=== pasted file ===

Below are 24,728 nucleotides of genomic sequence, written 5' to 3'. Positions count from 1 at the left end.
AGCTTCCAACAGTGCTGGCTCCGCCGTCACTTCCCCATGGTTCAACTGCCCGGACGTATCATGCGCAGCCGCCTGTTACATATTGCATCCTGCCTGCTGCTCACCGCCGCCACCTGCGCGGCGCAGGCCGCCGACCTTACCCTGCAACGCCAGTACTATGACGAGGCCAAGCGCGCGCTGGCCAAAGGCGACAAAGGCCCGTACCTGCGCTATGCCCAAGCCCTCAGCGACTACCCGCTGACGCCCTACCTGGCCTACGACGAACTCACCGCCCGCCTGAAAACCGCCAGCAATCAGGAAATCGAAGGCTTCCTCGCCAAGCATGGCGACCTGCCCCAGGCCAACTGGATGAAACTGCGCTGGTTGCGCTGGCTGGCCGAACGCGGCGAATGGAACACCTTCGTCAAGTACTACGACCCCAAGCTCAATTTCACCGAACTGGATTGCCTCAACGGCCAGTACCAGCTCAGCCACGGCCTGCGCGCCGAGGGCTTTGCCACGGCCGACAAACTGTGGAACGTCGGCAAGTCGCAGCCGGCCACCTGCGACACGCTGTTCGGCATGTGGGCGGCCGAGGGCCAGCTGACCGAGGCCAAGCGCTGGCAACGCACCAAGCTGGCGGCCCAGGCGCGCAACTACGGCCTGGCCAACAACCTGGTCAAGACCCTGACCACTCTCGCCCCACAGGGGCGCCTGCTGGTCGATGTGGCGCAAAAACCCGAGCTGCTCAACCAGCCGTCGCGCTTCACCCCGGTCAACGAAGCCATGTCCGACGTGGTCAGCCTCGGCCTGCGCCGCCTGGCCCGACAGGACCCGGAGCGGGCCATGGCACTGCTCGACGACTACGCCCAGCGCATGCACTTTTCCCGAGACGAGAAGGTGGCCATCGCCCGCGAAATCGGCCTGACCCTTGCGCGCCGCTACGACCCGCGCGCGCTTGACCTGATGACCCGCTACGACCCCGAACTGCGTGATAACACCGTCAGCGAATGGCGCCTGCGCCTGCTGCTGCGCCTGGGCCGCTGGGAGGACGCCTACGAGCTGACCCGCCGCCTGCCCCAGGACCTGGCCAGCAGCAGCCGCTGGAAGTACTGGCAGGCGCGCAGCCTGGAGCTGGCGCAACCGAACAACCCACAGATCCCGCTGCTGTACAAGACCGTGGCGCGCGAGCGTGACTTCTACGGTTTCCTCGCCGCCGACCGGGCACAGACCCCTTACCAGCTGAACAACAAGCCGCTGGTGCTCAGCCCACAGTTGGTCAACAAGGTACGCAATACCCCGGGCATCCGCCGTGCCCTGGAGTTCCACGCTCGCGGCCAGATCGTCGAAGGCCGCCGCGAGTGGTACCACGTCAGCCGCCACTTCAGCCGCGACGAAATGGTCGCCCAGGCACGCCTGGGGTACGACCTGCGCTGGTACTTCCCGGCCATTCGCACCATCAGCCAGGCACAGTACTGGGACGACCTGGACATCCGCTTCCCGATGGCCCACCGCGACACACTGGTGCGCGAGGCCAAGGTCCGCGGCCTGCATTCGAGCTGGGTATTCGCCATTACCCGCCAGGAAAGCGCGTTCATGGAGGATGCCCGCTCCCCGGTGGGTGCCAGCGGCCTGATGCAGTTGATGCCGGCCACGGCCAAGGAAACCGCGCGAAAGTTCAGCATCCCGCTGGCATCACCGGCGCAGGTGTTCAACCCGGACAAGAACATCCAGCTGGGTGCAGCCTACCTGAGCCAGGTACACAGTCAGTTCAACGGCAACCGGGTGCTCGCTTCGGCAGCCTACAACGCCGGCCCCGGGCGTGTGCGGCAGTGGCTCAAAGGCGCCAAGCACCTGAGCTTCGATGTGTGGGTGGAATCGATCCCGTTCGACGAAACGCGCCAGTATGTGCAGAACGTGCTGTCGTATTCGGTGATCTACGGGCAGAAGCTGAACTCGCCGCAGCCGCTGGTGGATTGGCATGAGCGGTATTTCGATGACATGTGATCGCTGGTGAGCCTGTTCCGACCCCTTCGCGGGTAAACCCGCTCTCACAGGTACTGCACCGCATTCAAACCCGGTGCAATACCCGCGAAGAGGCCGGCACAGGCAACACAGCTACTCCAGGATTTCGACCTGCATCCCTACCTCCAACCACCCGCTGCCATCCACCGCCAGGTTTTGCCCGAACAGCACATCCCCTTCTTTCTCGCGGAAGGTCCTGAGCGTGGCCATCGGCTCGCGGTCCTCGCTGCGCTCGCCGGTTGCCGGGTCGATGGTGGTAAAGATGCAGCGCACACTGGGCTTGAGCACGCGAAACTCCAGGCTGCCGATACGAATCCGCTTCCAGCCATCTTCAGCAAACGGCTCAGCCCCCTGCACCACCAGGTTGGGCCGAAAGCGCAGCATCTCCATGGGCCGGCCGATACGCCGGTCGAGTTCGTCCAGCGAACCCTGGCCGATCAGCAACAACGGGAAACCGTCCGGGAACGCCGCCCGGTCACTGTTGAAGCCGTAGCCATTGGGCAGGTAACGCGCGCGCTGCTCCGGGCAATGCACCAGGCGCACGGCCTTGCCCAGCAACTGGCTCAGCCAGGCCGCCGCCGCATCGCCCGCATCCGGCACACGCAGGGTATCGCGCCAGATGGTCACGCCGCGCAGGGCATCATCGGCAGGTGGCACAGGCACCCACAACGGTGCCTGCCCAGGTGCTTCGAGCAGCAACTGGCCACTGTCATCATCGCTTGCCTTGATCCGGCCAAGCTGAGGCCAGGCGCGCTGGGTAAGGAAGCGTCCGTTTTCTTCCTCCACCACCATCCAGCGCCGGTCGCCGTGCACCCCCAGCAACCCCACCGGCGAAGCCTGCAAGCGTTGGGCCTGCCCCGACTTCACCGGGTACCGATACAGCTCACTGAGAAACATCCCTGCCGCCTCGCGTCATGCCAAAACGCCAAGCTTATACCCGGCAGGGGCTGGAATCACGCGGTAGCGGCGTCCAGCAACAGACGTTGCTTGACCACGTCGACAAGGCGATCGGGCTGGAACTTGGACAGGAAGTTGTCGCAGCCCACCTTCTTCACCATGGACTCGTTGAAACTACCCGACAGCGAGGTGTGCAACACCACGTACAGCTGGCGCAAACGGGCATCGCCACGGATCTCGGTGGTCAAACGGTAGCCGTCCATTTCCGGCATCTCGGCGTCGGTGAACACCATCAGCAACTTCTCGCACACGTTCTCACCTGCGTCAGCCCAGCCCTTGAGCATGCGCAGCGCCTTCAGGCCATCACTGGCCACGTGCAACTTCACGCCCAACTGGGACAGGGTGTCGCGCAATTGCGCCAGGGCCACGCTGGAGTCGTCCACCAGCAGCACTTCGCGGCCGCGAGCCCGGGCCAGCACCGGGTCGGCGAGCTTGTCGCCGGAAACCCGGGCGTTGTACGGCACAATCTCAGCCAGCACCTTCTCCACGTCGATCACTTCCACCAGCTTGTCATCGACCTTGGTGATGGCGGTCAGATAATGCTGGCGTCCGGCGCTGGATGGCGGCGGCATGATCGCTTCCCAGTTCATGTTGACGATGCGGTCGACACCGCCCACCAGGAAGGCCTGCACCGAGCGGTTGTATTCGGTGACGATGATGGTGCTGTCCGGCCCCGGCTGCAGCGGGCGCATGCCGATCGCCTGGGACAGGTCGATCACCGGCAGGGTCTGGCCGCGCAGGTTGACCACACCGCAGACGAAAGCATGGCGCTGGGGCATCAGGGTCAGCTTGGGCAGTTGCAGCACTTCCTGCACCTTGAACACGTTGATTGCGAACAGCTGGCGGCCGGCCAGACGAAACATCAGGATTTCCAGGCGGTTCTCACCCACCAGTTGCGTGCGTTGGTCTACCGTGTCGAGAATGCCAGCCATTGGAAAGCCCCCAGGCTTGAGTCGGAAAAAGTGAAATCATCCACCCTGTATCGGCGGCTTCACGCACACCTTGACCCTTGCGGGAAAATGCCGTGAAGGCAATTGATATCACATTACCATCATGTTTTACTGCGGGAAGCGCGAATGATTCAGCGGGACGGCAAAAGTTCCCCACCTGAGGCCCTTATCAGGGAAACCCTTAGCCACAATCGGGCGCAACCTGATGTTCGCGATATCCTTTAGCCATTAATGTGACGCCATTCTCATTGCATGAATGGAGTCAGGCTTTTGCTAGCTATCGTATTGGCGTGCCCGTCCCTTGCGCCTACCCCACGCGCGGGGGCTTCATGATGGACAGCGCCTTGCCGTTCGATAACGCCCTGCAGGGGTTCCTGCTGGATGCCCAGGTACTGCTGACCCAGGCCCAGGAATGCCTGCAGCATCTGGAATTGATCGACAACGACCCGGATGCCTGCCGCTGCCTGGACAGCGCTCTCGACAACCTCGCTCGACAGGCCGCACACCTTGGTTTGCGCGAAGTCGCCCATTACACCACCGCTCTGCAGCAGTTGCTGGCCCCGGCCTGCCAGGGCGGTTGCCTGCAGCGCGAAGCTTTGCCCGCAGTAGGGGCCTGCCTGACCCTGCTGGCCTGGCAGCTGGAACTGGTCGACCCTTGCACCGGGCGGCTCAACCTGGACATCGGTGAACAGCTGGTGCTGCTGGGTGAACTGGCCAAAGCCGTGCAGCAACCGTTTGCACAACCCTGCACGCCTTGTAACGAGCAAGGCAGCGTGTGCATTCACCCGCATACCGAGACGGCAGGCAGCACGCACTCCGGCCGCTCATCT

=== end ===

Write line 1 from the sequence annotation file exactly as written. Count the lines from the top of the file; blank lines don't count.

Below are 24,728 nucleotides of genomic sequence, written 5' to 3'. Positions count from 1 at the left end.